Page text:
SilageManager is a new forage analysis service being offered by ForFarmers as part of its Feed2Milk initiative.
Maximising milk from forage is a cornerstone of profitable dairy farming and the UK’s most efficient producers are aiming for up to 4,000 litres from this source.
But many producers are being held back by the quality of their forage and often they will find their silage does not perform as its analysis suggests. Inconsistencies in forage analysis are also a recurring problem, and most farmers are aware sending the same sample to two different laboratories will often lead to quite different results.
Nick Berni, Ruminant Product Manager with ForFarmers, says: “This can be a serious problem when you are feeding dairy cows, where forage forms such an important part of the animal’s diet. If the analysis isn’t accurate, the concentrate feeds recommended to complement the silage will not deliver the correct nutrients, potentially reducing performance and increasing costs.”
ForFarmers has been working to overcome these issues for many years and its researchers in the Netherlands are now routinely using the very latest techniques for silage analysis and have developed a far better understanding of feed utilisation.
Their research has culminated with the launch, this month, of the company’s new forage analysis service, SilageManager, which sees the Dutch-led technology now made available to UK farmers.
Mr Berni said: “It means UK producers can benefit from the greater degree of accuracy that comes with the new analysis, and they will have a new set of measurements included in their results.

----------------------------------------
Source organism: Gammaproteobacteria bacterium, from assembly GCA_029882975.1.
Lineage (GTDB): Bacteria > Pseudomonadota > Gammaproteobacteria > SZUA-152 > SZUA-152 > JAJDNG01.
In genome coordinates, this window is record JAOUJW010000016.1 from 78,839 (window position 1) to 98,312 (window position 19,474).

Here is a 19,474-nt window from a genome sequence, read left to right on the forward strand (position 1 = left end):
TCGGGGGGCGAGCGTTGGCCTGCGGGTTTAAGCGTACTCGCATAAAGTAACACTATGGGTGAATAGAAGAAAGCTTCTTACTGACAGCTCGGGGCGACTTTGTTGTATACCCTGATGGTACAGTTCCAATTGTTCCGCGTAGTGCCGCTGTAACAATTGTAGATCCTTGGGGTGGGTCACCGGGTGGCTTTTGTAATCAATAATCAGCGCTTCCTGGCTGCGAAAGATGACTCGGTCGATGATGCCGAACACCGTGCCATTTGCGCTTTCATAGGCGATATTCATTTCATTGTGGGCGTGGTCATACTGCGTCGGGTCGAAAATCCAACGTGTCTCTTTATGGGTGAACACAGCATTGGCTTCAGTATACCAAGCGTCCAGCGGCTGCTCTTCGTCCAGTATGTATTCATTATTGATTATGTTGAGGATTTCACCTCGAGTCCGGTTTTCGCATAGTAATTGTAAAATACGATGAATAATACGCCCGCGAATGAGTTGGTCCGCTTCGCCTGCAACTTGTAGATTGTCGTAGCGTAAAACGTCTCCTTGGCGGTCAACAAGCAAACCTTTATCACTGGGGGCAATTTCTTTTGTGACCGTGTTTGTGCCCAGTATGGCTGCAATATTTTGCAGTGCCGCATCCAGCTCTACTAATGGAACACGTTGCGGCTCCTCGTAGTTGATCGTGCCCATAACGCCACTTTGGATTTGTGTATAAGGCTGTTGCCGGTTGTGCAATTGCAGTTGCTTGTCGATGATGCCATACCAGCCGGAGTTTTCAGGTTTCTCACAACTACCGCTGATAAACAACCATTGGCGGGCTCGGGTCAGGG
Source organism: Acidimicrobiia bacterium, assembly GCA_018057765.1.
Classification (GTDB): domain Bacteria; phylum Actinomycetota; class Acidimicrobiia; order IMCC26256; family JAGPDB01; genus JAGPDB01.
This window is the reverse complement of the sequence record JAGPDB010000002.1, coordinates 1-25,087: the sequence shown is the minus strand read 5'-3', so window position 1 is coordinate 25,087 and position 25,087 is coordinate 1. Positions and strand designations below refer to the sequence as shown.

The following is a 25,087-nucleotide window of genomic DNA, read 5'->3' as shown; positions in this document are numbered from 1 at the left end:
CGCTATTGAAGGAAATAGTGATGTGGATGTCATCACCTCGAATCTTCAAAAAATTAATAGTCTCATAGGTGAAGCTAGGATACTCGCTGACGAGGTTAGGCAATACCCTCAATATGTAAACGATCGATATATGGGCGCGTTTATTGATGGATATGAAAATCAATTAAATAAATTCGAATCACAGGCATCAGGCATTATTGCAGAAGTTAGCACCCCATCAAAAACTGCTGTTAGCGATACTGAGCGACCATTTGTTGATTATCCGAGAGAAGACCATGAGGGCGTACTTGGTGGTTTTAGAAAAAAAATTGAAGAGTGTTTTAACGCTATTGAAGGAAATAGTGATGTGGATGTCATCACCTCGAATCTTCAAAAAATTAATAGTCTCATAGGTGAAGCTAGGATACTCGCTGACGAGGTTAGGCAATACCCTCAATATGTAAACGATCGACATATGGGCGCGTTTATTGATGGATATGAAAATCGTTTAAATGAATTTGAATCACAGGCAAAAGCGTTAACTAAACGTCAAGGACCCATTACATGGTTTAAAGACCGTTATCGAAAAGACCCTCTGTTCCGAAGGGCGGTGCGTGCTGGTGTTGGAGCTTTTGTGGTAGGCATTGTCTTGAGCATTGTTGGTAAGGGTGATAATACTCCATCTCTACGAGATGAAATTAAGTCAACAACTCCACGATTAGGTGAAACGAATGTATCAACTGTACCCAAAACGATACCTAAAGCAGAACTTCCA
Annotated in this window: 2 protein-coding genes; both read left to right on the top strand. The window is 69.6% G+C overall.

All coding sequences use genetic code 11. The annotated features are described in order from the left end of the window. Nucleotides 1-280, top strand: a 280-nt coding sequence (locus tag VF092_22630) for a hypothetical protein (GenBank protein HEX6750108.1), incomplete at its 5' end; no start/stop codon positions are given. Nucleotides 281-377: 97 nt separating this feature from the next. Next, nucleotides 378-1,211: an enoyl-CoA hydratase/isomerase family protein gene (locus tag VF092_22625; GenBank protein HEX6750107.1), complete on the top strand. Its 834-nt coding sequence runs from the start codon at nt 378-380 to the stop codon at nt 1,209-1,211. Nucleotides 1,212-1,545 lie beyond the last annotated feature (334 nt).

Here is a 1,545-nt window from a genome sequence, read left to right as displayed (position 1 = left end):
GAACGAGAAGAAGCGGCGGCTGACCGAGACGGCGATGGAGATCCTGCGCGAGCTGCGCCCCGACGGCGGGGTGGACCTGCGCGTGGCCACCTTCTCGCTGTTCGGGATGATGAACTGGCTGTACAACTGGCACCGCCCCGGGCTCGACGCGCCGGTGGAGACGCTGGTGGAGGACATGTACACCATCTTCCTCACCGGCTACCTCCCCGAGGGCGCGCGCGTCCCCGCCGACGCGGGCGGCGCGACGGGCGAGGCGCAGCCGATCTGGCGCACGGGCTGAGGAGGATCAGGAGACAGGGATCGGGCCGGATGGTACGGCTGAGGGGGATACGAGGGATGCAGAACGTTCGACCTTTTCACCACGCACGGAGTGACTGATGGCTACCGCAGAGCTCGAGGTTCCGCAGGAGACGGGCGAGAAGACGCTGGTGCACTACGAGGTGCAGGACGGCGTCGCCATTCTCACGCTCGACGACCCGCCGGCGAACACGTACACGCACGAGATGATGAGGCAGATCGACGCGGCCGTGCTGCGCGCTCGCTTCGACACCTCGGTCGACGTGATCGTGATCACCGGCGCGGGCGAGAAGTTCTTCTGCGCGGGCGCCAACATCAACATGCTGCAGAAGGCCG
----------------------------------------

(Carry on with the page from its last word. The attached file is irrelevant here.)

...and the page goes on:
“This will give a far better understanding of the way forages will behave in the cow and rumen, and it allows complementary feeds to be selected with greater accuracy.”
The key differences between the old method of analysis and the new comes in the way the silage is presented rather than the type of technology. “Near Infrared Spectroscopy (NIR) is used in both methods, but we have moved away from analysing wet samples of fresh forage to drying and grinding the forage before it goes through the scanning process,” he says.
This overcomes one of the inherent weaknesses of the previous system, where high levels of moisture and particle size could give misleading results. “Instead we are analysing dried and ground samples and we’re achieving far greater accuracy and consistency in the results,” he says.
As with the previous system, SilageManager produces results for standard nutrients such as crude protein and metabolisable energy, but new parameters will be added, giving a far more detailed indication of quality than was previously the case.
“The system allows us to predict how each nutrient will behave in the cow and the impact it will have on rumen health, as well as its yield potential and how quickly a wide cross-section of its components will be fermented,” he says.
Specific parameters include:
“In other words, we now have a broad range of qualitative as well as quantitative information, and from this we can put together a far more accurate feeding solution,” says Mr Berni.
This has already had an impact on trial farms in the UK where users of the Silage- Manager service are achieving more milk from the same level of feeding. (See case study).